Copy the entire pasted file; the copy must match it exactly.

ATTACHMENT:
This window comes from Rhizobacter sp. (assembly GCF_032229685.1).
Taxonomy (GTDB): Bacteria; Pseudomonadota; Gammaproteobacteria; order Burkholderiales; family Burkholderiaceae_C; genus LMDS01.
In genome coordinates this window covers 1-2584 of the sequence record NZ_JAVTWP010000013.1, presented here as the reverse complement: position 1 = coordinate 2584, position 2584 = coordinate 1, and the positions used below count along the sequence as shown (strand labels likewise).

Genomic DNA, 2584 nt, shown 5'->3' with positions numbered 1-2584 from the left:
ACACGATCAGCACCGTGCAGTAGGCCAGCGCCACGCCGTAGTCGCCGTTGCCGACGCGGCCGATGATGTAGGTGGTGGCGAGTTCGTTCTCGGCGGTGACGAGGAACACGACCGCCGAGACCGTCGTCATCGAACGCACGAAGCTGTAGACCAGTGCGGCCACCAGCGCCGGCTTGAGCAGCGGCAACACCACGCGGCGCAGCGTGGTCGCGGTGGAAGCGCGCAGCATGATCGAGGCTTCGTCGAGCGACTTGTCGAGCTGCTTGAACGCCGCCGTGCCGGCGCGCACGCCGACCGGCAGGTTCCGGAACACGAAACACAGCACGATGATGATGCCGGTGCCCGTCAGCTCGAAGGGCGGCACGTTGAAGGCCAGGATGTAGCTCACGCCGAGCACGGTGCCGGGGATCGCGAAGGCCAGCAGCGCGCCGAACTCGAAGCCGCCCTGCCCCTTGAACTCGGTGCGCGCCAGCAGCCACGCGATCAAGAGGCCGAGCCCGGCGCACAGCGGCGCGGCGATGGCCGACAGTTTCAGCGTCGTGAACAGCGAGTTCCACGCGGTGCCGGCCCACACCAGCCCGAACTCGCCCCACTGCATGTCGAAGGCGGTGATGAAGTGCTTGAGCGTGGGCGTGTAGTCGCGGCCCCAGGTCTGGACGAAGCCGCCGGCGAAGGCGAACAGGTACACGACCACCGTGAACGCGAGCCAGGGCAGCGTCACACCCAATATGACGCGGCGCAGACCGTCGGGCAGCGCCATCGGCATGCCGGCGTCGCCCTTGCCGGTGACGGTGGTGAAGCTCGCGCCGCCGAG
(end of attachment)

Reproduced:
This window comes from Rhizobacter sp. (assembly GCF_032229685.1).
Taxonomy (GTDB): Bacteria; Pseudomonadota; Gammaproteobacteria; order Burkholderiales; family Burkholderiaceae_C; genus LMDS01.
In genome coordinates this window covers 1-2584 of the sequence record NZ_JAVTWP010000013.1, presented here as the reverse complement: position 1 = coordinate 2584, position 2584 = coordinate 1, and the positions used below count along the sequence as shown (strand labels likewise).

Genomic DNA, 2584 nt, shown 5'->3' with positions numbered 1-2584 from the left:
ACACGATCAGCACCGTGCAGTAGGCCAGCGCCACGCCGTAGTCGCCGTTGCCGACGCGGCCGATGATGTAGGTGGTGGCGAGTTCGTTCTCGGCGGTGACGAGGAACACGACCGCCGAGACCGTCGTCATCGAACGCACGAAGCTGTAGACCAGTGCGGCCACCAGCGCCGGCTTGAGCAGCGGCAACACCACGCGGCGCAGCGTGGTCGCGGTGGAAGCGCGCAGCATGATCGAGGCTTCGTCGAGCGACTTGTCGAGCTGCTTGAACGCCGCCGTGCCGGCGCGCACGCCGACCGGCAGGTTCCGGAACACGAAACACAGCACGATGATGATGCCGGTGCCCGTCAGCTCGAAGGGCGGCACGTTGAAGGCCAGGATGTAGCTCACGCCGAGCACGGTGCCGGGGATCGCGAAGGCCAGCAGCGCGCCGAACTCGAAGCCGCCCTGCCCCTTGAACTCGGTGCGCGCCAGCAGCCACGCGATCAAGAGGCCGAGCCCGGCGCACAGCGGCGCGGCGATGGCCGACAGTTTCAGCGTCGTGAACAGCGAGTTCCACGCGGTGCCGGCCCACACCAGCCCGAACTCGCCCCACTGCATGTCGAAGGCGGTGATGAAGTGCTTGAGCGTGGGCGTGTAGTCGCGGCCCCAGGTCTGGACGAAGCCGCCGGCGAAGGCGAACAGGTACACGACCACCGTGAACGCGAGCCAGGGCAGCGTCACACCCAATATGACGCGGCGCAGACCGTCGGGCAGCGCCATCGGCATGCCGGCGTCGCCCTTGCCGGTGACGGTGGTGAAGCTCGCGCCGCCGAG